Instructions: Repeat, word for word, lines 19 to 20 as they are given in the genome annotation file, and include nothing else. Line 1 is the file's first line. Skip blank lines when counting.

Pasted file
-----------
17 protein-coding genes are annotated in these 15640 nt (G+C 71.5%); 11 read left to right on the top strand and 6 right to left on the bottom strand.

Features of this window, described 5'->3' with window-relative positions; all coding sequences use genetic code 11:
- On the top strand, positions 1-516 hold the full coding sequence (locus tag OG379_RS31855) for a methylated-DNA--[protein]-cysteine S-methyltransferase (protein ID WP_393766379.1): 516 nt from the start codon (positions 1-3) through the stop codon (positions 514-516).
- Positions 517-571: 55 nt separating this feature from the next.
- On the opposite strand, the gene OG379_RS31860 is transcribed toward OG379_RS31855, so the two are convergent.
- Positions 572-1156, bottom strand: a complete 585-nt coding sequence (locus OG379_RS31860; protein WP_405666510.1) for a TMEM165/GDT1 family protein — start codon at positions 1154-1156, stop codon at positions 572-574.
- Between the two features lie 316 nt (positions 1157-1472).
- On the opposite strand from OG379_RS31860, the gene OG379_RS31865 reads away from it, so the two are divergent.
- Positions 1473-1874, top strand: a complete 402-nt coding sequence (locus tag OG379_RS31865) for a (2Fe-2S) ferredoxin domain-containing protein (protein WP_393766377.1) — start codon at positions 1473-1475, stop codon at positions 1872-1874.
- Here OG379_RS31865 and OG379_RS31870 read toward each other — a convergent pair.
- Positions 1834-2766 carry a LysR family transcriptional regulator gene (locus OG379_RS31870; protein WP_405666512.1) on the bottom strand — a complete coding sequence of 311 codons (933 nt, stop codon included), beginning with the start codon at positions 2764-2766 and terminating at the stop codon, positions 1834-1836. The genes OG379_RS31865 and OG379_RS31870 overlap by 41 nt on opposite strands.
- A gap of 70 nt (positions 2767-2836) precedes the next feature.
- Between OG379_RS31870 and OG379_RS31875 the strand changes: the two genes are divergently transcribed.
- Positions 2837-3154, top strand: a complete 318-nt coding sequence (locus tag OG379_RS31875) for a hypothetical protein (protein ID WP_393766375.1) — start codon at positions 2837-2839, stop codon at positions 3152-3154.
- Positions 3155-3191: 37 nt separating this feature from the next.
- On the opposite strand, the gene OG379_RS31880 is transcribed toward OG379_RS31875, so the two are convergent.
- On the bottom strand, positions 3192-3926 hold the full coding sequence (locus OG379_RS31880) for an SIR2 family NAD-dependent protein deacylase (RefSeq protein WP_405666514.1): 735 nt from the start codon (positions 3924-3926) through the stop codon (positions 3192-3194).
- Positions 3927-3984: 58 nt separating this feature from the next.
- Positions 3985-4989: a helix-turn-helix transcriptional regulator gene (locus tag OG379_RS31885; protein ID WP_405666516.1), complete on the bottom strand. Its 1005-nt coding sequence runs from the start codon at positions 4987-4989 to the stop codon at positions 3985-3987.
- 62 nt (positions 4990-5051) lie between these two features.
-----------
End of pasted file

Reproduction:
- Positions 3985-4989: a helix-turn-helix transcriptional regulator gene (locus tag OG379_RS31885; protein ID WP_405666516.1), complete on the bottom strand. Its 1005-nt coding sequence runs from the start codon at positions 4987-4989 to the stop codon at positions 3985-3987.
- 62 nt (positions 4990-5051) lie between these two features.